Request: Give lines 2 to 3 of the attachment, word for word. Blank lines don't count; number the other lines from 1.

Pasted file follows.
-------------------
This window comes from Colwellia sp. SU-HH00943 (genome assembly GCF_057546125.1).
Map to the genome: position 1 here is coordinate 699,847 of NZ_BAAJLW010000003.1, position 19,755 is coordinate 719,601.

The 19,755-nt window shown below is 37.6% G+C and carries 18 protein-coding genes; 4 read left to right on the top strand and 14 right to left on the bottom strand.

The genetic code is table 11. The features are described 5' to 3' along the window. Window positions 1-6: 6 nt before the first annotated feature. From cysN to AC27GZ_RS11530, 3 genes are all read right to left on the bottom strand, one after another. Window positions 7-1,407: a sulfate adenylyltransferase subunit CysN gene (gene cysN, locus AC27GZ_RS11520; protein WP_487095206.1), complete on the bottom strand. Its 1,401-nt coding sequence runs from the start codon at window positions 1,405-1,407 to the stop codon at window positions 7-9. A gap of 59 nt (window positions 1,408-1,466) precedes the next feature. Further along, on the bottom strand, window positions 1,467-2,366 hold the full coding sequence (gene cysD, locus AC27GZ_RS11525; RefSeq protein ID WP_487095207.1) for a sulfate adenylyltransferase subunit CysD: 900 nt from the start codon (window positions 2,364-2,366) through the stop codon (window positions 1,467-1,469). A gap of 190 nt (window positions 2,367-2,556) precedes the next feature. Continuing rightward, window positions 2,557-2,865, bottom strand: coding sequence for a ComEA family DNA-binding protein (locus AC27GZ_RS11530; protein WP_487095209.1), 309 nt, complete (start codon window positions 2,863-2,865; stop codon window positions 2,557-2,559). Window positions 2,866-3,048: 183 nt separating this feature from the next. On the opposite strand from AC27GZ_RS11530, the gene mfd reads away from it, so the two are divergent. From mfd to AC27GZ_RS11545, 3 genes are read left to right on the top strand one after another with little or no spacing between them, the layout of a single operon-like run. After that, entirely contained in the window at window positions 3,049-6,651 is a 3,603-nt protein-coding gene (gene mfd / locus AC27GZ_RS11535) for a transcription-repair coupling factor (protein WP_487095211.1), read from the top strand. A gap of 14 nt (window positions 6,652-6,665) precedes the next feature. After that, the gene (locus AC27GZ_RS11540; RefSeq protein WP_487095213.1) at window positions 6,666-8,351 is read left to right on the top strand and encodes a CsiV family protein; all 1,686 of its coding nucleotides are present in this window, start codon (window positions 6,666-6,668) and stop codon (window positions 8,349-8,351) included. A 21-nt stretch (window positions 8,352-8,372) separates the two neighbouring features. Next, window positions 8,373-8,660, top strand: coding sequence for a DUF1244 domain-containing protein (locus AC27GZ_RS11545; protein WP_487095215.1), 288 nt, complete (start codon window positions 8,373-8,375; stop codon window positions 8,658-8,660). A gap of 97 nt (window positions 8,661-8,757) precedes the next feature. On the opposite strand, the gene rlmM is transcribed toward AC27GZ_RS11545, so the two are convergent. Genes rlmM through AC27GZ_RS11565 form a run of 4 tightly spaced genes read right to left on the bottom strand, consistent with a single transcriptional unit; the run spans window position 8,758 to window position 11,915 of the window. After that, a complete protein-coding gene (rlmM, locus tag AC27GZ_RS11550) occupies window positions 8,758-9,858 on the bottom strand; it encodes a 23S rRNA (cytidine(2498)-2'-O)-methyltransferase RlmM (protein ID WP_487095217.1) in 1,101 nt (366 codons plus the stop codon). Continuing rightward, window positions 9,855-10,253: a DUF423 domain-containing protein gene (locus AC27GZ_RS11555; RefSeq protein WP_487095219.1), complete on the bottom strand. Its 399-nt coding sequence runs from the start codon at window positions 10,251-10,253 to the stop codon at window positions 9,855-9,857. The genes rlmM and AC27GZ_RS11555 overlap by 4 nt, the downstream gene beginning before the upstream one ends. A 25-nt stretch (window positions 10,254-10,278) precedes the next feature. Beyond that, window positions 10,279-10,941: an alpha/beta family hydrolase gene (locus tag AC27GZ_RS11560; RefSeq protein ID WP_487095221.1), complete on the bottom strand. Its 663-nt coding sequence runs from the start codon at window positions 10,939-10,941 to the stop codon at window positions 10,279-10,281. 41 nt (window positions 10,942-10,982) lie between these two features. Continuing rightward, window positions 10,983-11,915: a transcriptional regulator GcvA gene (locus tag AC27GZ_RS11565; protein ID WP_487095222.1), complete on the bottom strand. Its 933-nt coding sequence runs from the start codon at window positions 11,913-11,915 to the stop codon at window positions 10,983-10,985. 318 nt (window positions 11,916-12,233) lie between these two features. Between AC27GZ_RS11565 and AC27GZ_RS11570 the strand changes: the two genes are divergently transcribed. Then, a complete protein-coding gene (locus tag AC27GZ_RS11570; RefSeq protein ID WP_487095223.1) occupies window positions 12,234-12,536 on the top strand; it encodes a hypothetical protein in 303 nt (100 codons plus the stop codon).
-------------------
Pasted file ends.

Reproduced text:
Map to the genome: position 1 here is coordinate 699,847 of NZ_BAAJLW010000003.1, position 19,755 is coordinate 719,601.

The 19,755-nt window shown below is 37.6% G+C and carries 18 protein-coding genes; 4 read left to right on the top strand and 14 right to left on the bottom strand.